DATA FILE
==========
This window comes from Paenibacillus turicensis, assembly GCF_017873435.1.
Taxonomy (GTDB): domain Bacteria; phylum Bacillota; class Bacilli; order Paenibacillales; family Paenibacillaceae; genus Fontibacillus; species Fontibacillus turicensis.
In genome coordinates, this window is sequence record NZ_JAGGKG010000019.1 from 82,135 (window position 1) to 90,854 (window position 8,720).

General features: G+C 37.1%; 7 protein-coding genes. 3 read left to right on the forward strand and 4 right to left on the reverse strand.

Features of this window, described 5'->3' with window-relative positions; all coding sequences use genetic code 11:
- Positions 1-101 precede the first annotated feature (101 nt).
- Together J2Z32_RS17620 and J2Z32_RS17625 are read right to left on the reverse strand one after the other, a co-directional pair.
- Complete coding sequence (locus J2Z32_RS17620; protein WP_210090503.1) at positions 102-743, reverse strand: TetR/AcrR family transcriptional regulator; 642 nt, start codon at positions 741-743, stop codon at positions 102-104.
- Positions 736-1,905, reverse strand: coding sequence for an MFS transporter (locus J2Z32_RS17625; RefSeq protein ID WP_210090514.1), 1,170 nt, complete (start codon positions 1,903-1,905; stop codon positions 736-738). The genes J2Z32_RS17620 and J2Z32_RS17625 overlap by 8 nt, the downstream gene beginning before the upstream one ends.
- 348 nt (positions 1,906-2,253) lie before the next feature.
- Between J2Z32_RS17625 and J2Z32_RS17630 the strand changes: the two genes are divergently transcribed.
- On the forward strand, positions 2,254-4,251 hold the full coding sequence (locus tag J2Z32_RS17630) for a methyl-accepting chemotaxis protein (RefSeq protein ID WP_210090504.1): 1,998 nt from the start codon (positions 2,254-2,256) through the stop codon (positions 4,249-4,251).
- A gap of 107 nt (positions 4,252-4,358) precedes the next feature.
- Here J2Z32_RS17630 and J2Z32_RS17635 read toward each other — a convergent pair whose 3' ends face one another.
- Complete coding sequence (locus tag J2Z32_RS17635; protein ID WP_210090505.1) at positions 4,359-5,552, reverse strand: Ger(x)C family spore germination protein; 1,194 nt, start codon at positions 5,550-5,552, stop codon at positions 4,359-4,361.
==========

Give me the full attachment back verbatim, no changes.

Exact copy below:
This window comes from Paenibacillus turicensis, assembly GCF_017873435.1.
Taxonomy (GTDB): domain Bacteria; phylum Bacillota; class Bacilli; order Paenibacillales; family Paenibacillaceae; genus Fontibacillus; species Fontibacillus turicensis.
In genome coordinates, this window is sequence record NZ_JAGGKG010000019.1 from 82,135 (window position 1) to 90,854 (window position 8,720).

General features: G+C 37.1%; 7 protein-coding genes. 3 read left to right on the forward strand and 4 right to left on the reverse strand.

Features of this window, described 5'->3' with window-relative positions; all coding sequences use genetic code 11:
- Positions 1-101 precede the first annotated feature (101 nt).
- Together J2Z32_RS17620 and J2Z32_RS17625 are read right to left on the reverse strand one after the other, a co-directional pair.
- Complete coding sequence (locus J2Z32_RS17620; protein WP_210090503.1) at positions 102-743, reverse strand: TetR/AcrR family transcriptional regulator; 642 nt, start codon at positions 741-743, stop codon at positions 102-104.
- Positions 736-1,905, reverse strand: coding sequence for an MFS transporter (locus J2Z32_RS17625; RefSeq protein ID WP_210090514.1), 1,170 nt, complete (start codon positions 1,903-1,905; stop codon positions 736-738). The genes J2Z32_RS17620 and J2Z32_RS17625 overlap by 8 nt, the downstream gene beginning before the upstream one ends.
- 348 nt (positions 1,906-2,253) lie before the next feature.
- Between J2Z32_RS17625 and J2Z32_RS17630 the strand changes: the two genes are divergently transcribed.
- On the forward strand, positions 2,254-4,251 hold the full coding sequence (locus tag J2Z32_RS17630) for a methyl-accepting chemotaxis protein (RefSeq protein ID WP_210090504.1): 1,998 nt from the start codon (positions 2,254-2,256) through the stop codon (positions 4,249-4,251).
- A gap of 107 nt (positions 4,252-4,358) precedes the next feature.
- Here J2Z32_RS17630 and J2Z32_RS17635 read toward each other — a convergent pair whose 3' ends face one another.
- Complete coding sequence (locus tag J2Z32_RS17635; protein ID WP_210090505.1) at positions 4,359-5,552, reverse strand: Ger(x)C family spore germination protein; 1,194 nt, start codon at positions 5,550-5,552, stop codon at positions 4,359-4,361.